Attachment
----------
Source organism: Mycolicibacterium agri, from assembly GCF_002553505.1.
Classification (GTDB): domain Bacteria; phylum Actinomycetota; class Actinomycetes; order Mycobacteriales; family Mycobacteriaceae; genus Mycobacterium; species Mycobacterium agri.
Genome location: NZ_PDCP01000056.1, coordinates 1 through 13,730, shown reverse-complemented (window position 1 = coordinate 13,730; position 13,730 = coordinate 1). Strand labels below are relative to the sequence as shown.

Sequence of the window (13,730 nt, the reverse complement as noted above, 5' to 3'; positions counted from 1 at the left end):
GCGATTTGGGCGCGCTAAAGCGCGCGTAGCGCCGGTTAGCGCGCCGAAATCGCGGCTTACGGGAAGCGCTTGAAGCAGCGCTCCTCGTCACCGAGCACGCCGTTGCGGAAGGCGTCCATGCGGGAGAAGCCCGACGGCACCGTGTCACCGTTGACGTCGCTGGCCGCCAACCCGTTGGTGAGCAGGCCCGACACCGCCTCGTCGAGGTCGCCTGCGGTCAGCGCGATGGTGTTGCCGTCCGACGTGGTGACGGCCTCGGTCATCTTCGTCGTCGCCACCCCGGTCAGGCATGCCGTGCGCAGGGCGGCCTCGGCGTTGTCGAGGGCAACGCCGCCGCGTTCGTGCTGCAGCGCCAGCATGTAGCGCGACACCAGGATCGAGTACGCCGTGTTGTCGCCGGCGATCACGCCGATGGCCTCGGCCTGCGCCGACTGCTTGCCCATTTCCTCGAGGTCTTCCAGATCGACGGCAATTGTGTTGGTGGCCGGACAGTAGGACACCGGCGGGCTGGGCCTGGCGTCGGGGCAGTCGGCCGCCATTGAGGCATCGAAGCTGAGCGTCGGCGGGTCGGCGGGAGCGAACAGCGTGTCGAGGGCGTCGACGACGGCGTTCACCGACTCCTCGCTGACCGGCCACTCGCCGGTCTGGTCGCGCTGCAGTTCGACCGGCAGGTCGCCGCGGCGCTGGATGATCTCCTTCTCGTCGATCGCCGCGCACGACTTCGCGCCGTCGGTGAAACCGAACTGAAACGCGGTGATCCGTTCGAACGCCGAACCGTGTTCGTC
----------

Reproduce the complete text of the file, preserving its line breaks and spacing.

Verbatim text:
Source organism: Mycolicibacterium agri, from assembly GCF_002553505.1.
Classification (GTDB): domain Bacteria; phylum Actinomycetota; class Actinomycetes; order Mycobacteriales; family Mycobacteriaceae; genus Mycobacterium; species Mycobacterium agri.
Genome location: NZ_PDCP01000056.1, coordinates 1 through 13,730, shown reverse-complemented (window position 1 = coordinate 13,730; position 13,730 = coordinate 1). Strand labels below are relative to the sequence as shown.

Sequence of the window (13,730 nt, the reverse complement as noted above, 5' to 3'; positions counted from 1 at the left end):
GCGATTTGGGCGCGCTAAAGCGCGCGTAGCGCCGGTTAGCGCGCCGAAATCGCGGCTTACGGGAAGCGCTTGAAGCAGCGCTCCTCGTCACCGAGCACGCCGTTGCGGAAGGCGTCCATGCGGGAGAAGCCCGACGGCACCGTGTCACCGTTGACGTCGCTGGCCGCCAACCCGTTGGTGAGCAGGCCCGACACCGCCTCGTCGAGGTCGCCTGCGGTCAGCGCGATGGTGTTGCCGTCCGACGTGGTGACGGCCTCGGTCATCTTCGTCGTCGCCACCCCGGTCAGGCATGCCGTGCGCAGGGCGGCCTCGGCGTTGTCGAGGGCAACGCCGCCGCGTTCGTGCTGCAGCGCCAGCATGTAGCGCGACACCAGGATCGAGTACGCCGTGTTGTCGCCGGCGATCACGCCGATGGCCTCGGCCTGCGCCGACTGCTTGCCCATTTCCTCGAGGTCTTCCAGATCGACGGCAATTGTGTTGGTGGCCGGACAGTAGGACACCGGCGGGCTGGGCCTGGCGTCGGGGCAGTCGGCCGCCATTGAGGCATCGAAGCTGAGCGTCGGCGGGTCGGCGGGAGCGAACAGCGTGTCGAGGGCGTCGACGACGGCGTTCACCGACTCCTCGCTGACCGGCCACTCGCCGGTCTGGTCGCGCTGCAGTTCGACCGGCAGGTCGCCGCGGCGCTGGATGATCTCCTTCTCGTCGATCGCCGCGCACGACTTCGCGCCGTCGGTGAAACCGAACTGAAACGCGGTGATCCGTTCGAACGCCGAACCGTGTTCGTC